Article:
Over at Cerulean Sanctum, Dan muses about the question, whether pulpit preaching is an effective tool to create disciples. While I certainly do not agree with everything he says, his four ingredients four effective disciple-making had me thinking about the way I preach. Some preliminary conclusions …
As Dan correctly points out, intimacy has a lot to do with overcoming distance. While, certainly, it is never possible to make a public sermon seem like a one-to-one or even a small group conversation, there are things you can do to get closer to the people. For me, this begins by not hiding behind a pulpit (I don’t have a pulpit), nor a big bible, nor a microphone, nor anything else. Usually, when I’m preaching, I’m walking close to the people — down at their level, even though we have a raised stage platform.
Dan uses this point to emphasize the significance of love lived out in the church body. It’s true that this is of spreme importance, but as soon as the sermon is embedded in the context of these loving relationships and the preacher himself is clearly a part of this powerful social network, it will also profit from them. Of course, it is true that this somewhat speaks against the effectiveness of guest speakers — but, I guess, there are other things that they’ll profit from.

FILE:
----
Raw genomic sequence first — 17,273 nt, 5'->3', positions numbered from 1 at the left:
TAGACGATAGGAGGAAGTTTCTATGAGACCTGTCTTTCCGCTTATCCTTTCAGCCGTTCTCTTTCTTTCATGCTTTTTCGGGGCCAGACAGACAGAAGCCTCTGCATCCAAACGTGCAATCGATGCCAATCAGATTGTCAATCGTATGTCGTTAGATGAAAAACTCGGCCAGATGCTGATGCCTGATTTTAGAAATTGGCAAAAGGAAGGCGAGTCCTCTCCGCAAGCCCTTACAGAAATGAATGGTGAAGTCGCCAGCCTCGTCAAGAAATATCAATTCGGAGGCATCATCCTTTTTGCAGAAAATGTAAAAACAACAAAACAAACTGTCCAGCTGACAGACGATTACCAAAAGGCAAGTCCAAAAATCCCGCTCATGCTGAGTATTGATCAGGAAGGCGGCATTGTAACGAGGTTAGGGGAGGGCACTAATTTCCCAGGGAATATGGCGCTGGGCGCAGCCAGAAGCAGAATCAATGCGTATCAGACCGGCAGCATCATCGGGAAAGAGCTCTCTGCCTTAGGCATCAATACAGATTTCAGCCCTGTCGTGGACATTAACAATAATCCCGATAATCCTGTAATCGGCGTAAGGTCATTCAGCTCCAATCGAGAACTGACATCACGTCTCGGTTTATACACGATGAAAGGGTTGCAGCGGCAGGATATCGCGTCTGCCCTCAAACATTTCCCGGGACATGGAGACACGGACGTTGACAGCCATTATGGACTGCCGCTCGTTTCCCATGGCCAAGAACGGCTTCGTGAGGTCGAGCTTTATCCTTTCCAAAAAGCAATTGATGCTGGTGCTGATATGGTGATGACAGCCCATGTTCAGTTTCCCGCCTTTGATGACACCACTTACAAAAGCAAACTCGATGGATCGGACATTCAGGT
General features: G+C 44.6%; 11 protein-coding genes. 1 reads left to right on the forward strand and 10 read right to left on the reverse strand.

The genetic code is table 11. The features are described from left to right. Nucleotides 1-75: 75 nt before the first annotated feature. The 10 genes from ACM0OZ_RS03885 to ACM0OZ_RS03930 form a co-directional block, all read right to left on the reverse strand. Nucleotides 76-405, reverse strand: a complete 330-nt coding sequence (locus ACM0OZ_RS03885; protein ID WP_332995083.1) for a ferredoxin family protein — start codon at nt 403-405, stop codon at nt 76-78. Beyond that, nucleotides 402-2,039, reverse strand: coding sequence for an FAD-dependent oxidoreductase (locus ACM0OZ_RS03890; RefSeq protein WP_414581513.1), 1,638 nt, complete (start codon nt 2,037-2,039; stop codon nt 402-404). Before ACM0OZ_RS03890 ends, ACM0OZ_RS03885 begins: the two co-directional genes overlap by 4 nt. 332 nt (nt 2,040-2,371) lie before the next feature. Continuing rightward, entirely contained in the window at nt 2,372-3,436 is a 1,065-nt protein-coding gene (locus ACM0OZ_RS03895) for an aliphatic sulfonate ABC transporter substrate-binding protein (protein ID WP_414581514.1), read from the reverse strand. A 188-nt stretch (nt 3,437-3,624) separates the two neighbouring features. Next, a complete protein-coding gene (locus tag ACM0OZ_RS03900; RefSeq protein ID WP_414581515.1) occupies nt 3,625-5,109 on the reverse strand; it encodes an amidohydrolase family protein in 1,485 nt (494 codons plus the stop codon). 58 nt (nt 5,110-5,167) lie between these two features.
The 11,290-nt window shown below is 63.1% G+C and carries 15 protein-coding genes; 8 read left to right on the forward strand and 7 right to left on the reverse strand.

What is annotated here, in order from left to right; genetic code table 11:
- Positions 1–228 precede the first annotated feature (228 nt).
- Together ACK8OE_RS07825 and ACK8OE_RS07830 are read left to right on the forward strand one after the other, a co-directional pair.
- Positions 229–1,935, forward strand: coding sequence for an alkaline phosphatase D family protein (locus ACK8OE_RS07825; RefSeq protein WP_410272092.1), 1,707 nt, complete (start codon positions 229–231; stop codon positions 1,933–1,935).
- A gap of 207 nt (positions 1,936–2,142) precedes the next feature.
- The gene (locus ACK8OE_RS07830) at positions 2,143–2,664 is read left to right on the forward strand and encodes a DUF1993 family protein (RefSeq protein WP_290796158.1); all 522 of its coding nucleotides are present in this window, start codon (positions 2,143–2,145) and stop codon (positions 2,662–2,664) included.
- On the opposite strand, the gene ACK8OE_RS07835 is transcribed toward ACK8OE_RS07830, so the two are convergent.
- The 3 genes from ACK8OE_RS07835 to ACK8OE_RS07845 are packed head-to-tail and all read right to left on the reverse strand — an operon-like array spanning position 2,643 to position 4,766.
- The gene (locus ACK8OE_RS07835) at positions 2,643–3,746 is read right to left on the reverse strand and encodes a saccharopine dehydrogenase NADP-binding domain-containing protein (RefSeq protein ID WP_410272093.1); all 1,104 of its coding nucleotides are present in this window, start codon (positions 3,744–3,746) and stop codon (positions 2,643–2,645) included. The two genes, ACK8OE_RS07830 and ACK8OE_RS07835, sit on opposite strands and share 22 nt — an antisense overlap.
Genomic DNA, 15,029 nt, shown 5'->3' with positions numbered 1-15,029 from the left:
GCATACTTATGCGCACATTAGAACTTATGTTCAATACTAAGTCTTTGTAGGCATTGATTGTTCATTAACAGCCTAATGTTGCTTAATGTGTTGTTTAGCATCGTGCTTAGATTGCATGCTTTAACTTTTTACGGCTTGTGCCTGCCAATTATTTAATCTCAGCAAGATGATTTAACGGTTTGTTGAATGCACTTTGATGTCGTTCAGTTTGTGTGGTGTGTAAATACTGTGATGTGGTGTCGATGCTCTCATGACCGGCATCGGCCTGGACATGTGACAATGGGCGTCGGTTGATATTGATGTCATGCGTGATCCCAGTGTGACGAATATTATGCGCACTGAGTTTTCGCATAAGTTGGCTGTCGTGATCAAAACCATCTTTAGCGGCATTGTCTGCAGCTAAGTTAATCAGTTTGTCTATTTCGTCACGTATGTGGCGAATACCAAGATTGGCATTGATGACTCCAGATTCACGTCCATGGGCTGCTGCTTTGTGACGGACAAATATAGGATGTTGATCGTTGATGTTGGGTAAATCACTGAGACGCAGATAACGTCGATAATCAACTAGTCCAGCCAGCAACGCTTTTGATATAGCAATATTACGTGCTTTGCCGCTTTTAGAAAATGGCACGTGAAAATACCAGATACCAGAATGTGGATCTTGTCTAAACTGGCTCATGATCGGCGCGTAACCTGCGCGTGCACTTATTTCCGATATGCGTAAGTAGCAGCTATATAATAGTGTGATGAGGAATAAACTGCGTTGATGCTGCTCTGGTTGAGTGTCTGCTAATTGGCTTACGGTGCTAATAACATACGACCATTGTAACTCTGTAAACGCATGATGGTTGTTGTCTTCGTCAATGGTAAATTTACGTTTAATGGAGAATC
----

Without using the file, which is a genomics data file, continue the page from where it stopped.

(3) Holy moments
I’m not sure about Dan’s vague definition of „holy moments“ („the Holy Spirit broods over us?“), but I agree that it’s important for the audience to get a chance to experience and not just hear the message. We try to do this by visual presentations, drama, audience participation, all kinds of hands-on illustrations (like my cooking during one of my sermons :-)) and sometimes symbolic actions to respond to the message.
Even after reading Doug Pagitt on participatory preaching, I’m still not sure about how well open discussion would integrate into a preaching time in my church context. We try to connect the sermon to our small groups‘ meetings in the following week, by providing further questions for study and thought. This way, the application part of the sermon is partially tranferred into the small group context, with its stronger intimacy and relationships (see above) and improved context for discussion.